Some queries that return a single value may not include column names. For example, the statement SELECT COUNT (*) FROM Production.Product returns no column name. You can access the return result using the ordinal position, 0, as the result name. To access the return result by column name, the query must include an AS <alias name> clause to provide a column name. The statement SELECT COUNT (*)AS CountOfProduct FROM Production.Product, provides the CountOfProduct column. You can then access the return result column using the CountOfProduct column name or the ordinal position, 0.
If the result set type is Full result set or XML, you must use 0 as the result set name.
When you map a variable to a result set with the Single row result set type, the variable must have a data type that is compatible with the data type of the column that the result set contains. For example, a result set that contains a column with a String data type cannot map to a variable with a numeric data type. An XML result set can map only to a variable with the String or Object data type. If the variable has the String data type, the Execute SQL task returns a string and the XML source can consume the XML data. If the variable has the Object data type, the Execute SQL task returns a Document Object Model (DOM) object. A Full result set must map to a variable of the Object data type. The return result is a rowset object. You can write custom tasks that navigate the rowset object and access information about the columns and the data in the rowset.
The following table summarizes the data types of variables that can be mapped to result sets.
Result set type
Data type of variable
Type of object
Any type that is compatible with the type column in the result set.
Full result set
If the task uses a native connection manager, including the ADO, OLE DB, Excel, and ODBC connection managers, the returned object is an ADO Recordset.
If the task uses a managed connection manager, such as the ADO.NET connection manager, then the returned object is a System.Data.DataSet.
If the task uses a native connection manager, including the ADO, OLE DB, Excel, and ODBC connection managers, the returned object is an MSXML6.IXMLDOMDocument.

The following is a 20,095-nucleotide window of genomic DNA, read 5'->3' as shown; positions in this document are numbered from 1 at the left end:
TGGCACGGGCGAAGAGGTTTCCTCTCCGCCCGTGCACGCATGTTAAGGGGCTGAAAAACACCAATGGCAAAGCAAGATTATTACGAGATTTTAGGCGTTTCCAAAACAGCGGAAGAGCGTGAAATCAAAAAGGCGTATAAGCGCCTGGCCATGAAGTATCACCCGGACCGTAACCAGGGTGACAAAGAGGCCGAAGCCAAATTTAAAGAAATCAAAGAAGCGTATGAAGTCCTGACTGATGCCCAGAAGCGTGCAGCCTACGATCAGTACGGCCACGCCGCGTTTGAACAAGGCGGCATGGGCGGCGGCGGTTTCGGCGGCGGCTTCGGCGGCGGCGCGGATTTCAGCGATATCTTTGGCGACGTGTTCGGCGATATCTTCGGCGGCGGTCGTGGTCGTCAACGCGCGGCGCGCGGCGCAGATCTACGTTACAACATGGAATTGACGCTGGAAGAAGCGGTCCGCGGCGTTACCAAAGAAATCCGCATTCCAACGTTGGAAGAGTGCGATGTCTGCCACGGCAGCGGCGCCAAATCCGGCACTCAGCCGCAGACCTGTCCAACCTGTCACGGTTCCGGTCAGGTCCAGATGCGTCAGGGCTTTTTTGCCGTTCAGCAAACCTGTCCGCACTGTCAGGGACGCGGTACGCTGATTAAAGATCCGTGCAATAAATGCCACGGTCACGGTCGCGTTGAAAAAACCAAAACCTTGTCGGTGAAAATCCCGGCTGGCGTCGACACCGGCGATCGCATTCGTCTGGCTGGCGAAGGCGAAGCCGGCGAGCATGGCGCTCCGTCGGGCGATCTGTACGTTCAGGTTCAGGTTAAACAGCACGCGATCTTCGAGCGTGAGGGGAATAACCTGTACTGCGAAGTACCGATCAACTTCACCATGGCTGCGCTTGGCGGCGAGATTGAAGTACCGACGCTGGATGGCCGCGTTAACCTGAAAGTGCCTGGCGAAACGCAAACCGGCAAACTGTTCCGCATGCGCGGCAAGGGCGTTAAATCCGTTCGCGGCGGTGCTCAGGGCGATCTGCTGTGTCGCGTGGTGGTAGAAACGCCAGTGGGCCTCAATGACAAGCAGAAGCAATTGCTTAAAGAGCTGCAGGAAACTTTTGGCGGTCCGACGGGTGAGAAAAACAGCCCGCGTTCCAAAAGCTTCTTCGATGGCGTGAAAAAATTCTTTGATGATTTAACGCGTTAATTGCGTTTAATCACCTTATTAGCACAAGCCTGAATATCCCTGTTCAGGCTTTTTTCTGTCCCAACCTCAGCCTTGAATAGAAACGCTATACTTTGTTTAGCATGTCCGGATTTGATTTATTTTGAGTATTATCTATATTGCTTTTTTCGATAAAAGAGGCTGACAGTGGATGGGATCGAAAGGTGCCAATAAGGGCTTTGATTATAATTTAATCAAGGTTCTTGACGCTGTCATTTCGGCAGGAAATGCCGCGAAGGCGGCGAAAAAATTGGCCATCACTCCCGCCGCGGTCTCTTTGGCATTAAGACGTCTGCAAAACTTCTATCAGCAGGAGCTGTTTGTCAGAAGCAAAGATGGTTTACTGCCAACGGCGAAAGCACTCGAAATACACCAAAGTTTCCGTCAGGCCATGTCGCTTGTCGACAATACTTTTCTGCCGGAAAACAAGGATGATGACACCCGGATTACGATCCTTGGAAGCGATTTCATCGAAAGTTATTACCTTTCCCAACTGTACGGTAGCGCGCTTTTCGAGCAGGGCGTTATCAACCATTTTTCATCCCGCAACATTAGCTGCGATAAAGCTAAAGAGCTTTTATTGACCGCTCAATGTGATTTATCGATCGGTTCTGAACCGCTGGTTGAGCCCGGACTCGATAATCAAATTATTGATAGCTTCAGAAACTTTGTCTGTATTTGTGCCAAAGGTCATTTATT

If the task uses a managed connection manager, such as the ADO.NET connection manager, the returned object is a System.Xml.XmlDocument.
The variable can be defined in the scope of the Execute SQL task or the package. If the variable has package scope, the result set is available to other tasks and containers within the package, and is available to any packages run by the Execute Package or Execute DTS 2000 Package tasks.
When you map a variable to a Single row result set, values that the SQL statement returns that are not already strings might be converted to strings. Whether this conversion occurs, or whether this conversion is implicit or explicit, depends on the type of connection manager that is used:
With an ADO.NET connection manager, conversion does not occur.
With an ADO or ODBC connection manager, this conversion occurs implicitly.
With an OLE DB or Excel connection manager, the connection manager explicitly converts values of the following types, DBTYPE_NUMERIC, DBTYPE_GUID, and DBTYPE_BYTES, to strings.
For information about loading a result set into a variable, see How to: Map Result Sets to Variables in an Execute SQL Task.
For more information about the properties of result sets that you can set in SSIS Designer, click the following topic:
For more information about how to set these properties in SSIS Designer, click the following topic:
CodePlex sample, Execute SQL Parameters and Result Sets, on msftisprodsamples.codeplex.com